At the end of the day, Pokemon Go didn’t turn out to be the incredible gaming experience that I and so many others were hoping for. That being said, I believe that it was still a game-changer (literally). Companies all over the planet have seen the incredible success of this game (however brief), and before long we will be seeing many more Augmented Reality phone apps on the market. Although Go’s success didn’t last, I can still hope that it will lead the way for better games to come.

Thats all for this week! Thanks for reading, and feel free to leave your thoughts down below! And let me know – did you play Pokemon Go? If so, do you still play? Why or why not? Also, tell me what you thought about the article, and what games you would like me to talk about next! Next week I will be talking about one of my favorite stories in gaming – the crazy history behind the Trading Card Game Kaijudo! See you next week!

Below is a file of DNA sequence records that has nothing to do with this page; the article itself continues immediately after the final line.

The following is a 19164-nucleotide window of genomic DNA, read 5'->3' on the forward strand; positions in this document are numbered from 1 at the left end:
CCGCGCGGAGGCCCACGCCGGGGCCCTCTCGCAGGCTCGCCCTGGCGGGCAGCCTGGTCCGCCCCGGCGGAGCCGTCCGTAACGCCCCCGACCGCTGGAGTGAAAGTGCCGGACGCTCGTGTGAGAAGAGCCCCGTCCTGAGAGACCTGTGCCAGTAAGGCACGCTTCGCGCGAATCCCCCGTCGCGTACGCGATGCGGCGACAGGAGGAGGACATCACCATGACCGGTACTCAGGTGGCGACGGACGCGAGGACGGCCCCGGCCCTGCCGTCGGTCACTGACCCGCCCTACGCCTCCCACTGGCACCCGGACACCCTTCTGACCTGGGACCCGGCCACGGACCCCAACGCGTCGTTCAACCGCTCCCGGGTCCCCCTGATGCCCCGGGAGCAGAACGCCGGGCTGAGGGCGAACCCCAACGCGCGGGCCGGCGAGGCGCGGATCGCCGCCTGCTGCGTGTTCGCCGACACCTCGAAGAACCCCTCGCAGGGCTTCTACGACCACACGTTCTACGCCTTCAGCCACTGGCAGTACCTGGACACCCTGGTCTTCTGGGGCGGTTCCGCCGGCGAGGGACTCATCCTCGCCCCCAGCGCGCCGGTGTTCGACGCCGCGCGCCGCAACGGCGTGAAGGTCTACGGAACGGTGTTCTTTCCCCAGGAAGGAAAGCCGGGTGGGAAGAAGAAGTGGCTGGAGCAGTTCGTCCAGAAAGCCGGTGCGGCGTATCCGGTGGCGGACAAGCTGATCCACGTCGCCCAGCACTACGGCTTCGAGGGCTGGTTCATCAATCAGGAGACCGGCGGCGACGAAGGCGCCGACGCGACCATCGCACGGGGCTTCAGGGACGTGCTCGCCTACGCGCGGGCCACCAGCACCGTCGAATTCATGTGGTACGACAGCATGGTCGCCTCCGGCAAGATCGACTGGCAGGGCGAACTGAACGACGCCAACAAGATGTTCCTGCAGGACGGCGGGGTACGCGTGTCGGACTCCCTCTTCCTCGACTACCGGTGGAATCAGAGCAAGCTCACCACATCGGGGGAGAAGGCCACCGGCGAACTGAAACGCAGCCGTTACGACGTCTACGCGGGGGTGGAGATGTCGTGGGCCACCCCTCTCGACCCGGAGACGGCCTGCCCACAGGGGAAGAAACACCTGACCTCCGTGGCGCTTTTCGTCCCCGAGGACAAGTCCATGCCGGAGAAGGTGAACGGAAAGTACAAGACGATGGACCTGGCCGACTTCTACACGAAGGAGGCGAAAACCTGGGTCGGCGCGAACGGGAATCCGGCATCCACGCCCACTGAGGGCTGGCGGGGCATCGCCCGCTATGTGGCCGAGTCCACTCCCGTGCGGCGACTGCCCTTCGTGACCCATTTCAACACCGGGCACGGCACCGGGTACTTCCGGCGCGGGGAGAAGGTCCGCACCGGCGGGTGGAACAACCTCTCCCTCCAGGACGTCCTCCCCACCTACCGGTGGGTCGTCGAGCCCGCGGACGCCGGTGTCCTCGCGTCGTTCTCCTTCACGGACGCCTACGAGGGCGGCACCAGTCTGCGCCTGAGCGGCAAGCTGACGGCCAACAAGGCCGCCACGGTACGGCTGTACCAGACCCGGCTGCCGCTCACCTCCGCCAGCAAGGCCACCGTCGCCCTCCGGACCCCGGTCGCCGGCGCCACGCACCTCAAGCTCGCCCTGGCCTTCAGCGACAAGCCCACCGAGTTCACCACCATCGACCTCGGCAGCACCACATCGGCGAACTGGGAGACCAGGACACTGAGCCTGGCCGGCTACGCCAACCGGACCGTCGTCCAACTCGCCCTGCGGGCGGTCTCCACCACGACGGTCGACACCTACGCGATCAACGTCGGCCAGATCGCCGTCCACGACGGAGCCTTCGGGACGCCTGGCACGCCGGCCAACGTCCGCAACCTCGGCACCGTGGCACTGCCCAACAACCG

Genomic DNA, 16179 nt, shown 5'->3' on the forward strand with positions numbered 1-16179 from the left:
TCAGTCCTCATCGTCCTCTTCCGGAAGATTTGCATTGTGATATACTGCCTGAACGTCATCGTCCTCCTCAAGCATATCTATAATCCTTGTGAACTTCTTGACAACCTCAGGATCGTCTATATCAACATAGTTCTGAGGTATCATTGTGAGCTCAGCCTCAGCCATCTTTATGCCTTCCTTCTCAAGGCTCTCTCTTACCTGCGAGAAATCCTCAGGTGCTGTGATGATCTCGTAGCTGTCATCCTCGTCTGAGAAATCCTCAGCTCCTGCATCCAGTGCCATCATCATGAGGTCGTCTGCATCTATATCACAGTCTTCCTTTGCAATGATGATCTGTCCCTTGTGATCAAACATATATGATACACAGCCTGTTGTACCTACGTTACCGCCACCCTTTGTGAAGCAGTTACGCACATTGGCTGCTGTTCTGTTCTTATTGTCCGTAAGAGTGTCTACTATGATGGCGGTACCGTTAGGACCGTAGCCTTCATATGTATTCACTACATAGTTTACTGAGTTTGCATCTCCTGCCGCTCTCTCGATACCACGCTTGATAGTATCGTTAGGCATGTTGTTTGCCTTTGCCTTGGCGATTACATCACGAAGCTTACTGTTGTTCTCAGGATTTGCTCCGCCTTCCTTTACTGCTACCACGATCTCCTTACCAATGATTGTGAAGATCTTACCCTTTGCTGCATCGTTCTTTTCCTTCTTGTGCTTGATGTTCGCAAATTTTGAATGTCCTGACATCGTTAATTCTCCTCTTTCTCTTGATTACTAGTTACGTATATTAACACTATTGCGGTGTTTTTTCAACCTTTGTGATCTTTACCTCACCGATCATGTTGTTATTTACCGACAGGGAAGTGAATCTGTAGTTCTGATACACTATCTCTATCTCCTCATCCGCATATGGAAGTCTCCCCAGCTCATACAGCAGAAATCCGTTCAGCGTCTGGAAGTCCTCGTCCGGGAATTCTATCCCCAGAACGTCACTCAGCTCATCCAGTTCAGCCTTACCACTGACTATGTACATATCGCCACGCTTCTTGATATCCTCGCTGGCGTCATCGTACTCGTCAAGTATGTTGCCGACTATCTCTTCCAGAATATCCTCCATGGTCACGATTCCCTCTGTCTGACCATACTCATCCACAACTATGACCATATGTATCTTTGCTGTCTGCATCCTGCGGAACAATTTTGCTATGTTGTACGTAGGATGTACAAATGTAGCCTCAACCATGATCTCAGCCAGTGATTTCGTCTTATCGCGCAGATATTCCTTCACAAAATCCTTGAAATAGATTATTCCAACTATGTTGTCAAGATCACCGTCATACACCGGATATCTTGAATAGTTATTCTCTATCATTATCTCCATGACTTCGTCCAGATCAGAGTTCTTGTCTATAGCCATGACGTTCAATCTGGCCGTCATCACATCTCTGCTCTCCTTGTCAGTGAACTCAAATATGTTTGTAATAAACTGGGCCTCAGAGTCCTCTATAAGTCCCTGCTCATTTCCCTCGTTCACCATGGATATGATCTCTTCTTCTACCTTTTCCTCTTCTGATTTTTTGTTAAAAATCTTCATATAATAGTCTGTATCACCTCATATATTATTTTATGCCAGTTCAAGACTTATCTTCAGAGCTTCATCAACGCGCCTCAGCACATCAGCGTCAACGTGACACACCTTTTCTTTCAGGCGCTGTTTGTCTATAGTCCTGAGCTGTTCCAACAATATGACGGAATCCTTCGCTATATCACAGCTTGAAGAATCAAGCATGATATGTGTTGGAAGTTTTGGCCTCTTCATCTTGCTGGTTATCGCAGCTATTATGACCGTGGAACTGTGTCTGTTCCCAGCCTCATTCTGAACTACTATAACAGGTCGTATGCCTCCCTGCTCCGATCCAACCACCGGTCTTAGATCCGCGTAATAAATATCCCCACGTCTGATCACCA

Posted by:Caleb Compton

I am the Head Designer of Rempton Games, and primary writer for the Rempton games blog. I am currently a graduate student in computer science at Kansas State University, and work on game designs every spare moment that I can.

2 replies on “Pokemon Go: Where did it Go wrong?